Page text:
Skills teaching is a learning opportunity between a healthcare provider and a patient where a patient learns a skill in self-care unique to his or her chronic illness.[69] Some of these skills may be applied to the daily management of the symptoms of a chronic illness. Other skills may be applied when there is an exacerbation of a symptom.

A patient newly diagnosed with persistent asthma might learn about taking oral medicine for daily management, control of chronic symptoms, and prevention of an asthma attack. However, there may come a time when the patient might be exposed to an environmental trigger or stress that causes an asthma attack. When unexpected symptoms such as wheezing occur, the skill of taking daily medicines and the medicine that is taken may change. Rather than taking oral medicine daily, an inhaler is needed for quick rescue and relief of symptoms. Knowing to choose the right medication and knowing how to take the medicine with an inhaler is a skill that is learned for the self-care management of asthma.[citation needed]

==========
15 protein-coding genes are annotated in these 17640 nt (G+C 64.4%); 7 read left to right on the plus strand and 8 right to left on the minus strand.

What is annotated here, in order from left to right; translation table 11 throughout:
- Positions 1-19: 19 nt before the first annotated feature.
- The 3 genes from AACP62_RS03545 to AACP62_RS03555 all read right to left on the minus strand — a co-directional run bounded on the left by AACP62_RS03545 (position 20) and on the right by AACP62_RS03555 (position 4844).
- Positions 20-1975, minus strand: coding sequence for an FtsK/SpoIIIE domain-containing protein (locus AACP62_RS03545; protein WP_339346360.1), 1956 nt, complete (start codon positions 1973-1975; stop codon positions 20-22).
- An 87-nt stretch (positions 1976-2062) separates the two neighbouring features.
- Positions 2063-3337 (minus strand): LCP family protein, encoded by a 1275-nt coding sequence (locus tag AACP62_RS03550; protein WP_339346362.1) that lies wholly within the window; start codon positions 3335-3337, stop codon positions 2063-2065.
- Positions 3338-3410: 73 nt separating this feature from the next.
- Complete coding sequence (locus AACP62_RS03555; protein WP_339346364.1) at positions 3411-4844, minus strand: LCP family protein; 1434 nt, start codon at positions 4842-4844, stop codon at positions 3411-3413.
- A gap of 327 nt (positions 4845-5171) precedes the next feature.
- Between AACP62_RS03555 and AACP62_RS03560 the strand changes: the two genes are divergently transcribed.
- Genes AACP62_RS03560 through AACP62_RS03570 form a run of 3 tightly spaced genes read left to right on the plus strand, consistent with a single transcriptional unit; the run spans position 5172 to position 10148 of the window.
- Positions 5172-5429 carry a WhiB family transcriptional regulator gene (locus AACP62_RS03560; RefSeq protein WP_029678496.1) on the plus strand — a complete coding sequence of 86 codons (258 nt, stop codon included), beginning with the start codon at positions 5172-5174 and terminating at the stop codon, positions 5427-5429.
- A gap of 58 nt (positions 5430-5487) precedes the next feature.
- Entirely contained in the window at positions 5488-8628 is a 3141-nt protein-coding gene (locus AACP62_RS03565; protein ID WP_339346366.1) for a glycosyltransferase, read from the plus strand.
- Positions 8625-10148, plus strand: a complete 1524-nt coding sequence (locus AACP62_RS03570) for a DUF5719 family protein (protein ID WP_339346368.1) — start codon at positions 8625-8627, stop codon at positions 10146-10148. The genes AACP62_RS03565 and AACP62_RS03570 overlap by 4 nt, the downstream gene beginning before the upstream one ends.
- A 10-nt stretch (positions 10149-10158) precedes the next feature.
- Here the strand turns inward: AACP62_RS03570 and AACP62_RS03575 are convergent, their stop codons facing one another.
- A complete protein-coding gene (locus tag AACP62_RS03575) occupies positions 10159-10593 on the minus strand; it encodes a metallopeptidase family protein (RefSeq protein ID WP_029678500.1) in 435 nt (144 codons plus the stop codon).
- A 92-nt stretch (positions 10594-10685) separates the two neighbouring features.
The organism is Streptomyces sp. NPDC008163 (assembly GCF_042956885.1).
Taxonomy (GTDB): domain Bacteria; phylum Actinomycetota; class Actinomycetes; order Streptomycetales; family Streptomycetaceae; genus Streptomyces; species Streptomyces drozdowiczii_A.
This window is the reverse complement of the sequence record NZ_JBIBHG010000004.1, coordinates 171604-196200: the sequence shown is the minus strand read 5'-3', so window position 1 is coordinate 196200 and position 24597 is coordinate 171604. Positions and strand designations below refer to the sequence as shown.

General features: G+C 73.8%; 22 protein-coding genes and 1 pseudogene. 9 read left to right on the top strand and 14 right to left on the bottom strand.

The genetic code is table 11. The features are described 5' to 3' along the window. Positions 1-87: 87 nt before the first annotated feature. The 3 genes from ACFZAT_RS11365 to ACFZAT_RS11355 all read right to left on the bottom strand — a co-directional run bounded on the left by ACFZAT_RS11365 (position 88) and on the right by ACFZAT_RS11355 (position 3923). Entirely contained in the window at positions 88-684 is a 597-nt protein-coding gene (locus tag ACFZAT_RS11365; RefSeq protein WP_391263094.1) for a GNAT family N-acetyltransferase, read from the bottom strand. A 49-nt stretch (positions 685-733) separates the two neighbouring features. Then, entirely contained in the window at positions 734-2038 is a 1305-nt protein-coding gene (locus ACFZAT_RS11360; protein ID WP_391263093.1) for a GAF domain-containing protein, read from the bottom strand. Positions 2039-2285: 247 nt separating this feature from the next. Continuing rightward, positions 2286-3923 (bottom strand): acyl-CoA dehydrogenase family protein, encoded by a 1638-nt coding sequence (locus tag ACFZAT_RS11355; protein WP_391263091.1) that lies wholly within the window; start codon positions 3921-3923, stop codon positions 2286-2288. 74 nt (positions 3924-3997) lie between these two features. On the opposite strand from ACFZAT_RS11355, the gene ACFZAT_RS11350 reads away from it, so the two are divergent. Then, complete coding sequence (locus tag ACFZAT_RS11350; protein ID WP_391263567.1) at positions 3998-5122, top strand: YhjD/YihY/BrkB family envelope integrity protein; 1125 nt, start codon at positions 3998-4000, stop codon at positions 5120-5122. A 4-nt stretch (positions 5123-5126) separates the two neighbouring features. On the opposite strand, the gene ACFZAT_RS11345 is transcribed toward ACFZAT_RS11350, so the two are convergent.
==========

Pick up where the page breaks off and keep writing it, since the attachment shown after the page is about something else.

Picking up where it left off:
In skills teaching, the patient and provider need to discuss skills and address any lingering questions. The patient needs to know when and how a skill is to be implemented, and how the skill may need to be changed when the symptom is different from normal.[70][71] See the summary of tactical and situational skills above. Learning self-care management skills for the first time in the care of a chronic illness is not easy, but with patience, practice, persistence, and experience, personal mastery of self-care skills can be achieved.[citation needed]

Support can include:


Michel Foucault understood the art of living (French art de vivre, Latin ars vivendi) and the care of self (French le souci de soi) to be central to philosophy. The third volume of his three-volume study The History of Sexuality is dedicated to this notion. For Foucault, the notion of care for the self (epimeleia heautou) of Ancient Greek and Roman philosophy comprises an attitude towards the self, others, and the world, as well as a certain form of attention. For Foucault, the pursuit of the care for one's own well-being also comprises self-knowledge (gnōthi seauton).[75][76]